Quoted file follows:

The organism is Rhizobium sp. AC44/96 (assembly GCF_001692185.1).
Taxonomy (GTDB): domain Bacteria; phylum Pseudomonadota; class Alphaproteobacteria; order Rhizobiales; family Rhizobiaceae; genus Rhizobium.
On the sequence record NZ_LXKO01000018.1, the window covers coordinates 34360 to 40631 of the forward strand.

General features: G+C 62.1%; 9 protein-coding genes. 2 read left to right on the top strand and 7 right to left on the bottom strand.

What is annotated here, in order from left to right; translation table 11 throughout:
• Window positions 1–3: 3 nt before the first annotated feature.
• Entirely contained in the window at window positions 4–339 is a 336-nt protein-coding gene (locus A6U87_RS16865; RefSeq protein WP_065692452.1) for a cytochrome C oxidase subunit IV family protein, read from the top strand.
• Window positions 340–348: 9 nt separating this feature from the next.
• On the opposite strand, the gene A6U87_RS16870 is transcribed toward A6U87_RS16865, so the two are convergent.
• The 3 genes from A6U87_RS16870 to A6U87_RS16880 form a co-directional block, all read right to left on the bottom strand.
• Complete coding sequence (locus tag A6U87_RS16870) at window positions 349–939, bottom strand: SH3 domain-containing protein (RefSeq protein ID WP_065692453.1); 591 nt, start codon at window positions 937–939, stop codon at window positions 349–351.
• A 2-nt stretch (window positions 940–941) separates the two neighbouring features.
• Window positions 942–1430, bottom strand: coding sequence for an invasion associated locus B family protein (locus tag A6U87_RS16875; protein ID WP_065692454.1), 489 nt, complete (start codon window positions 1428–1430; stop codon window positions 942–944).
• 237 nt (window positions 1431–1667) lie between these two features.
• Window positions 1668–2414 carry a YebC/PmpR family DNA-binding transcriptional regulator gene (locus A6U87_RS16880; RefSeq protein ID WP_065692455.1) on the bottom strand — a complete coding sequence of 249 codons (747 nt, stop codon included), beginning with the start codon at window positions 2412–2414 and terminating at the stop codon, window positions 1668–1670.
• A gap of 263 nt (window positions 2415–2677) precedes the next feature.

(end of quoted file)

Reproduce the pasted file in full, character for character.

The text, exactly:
The organism is Rhizobium sp. AC44/96 (assembly GCF_001692185.1).
Taxonomy (GTDB): domain Bacteria; phylum Pseudomonadota; class Alphaproteobacteria; order Rhizobiales; family Rhizobiaceae; genus Rhizobium.
On the sequence record NZ_LXKO01000018.1, the window covers coordinates 34360 to 40631 of the forward strand.

General features: G+C 62.1%; 9 protein-coding genes. 2 read left to right on the top strand and 7 right to left on the bottom strand.

What is annotated here, in order from left to right; translation table 11 throughout:
• Window positions 1–3: 3 nt before the first annotated feature.
• Entirely contained in the window at window positions 4–339 is a 336-nt protein-coding gene (locus A6U87_RS16865; RefSeq protein WP_065692452.1) for a cytochrome C oxidase subunit IV family protein, read from the top strand.
• Window positions 340–348: 9 nt separating this feature from the next.
• On the opposite strand, the gene A6U87_RS16870 is transcribed toward A6U87_RS16865, so the two are convergent.
• The 3 genes from A6U87_RS16870 to A6U87_RS16880 form a co-directional block, all read right to left on the bottom strand.
• Complete coding sequence (locus tag A6U87_RS16870) at window positions 349–939, bottom strand: SH3 domain-containing protein (RefSeq protein ID WP_065692453.1); 591 nt, start codon at window positions 937–939, stop codon at window positions 349–351.
• A 2-nt stretch (window positions 940–941) separates the two neighbouring features.
• Window positions 942–1430, bottom strand: coding sequence for an invasion associated locus B family protein (locus tag A6U87_RS16875; protein ID WP_065692454.1), 489 nt, complete (start codon window positions 1428–1430; stop codon window positions 942–944).
• 237 nt (window positions 1431–1667) lie between these two features.
• Window positions 1668–2414 carry a YebC/PmpR family DNA-binding transcriptional regulator gene (locus A6U87_RS16880; RefSeq protein ID WP_065692455.1) on the bottom strand — a complete coding sequence of 249 codons (747 nt, stop codon included), beginning with the start codon at window positions 2412–2414 and terminating at the stop codon, window positions 1668–1670.
• A gap of 263 nt (window positions 2415–2677) precedes the next feature.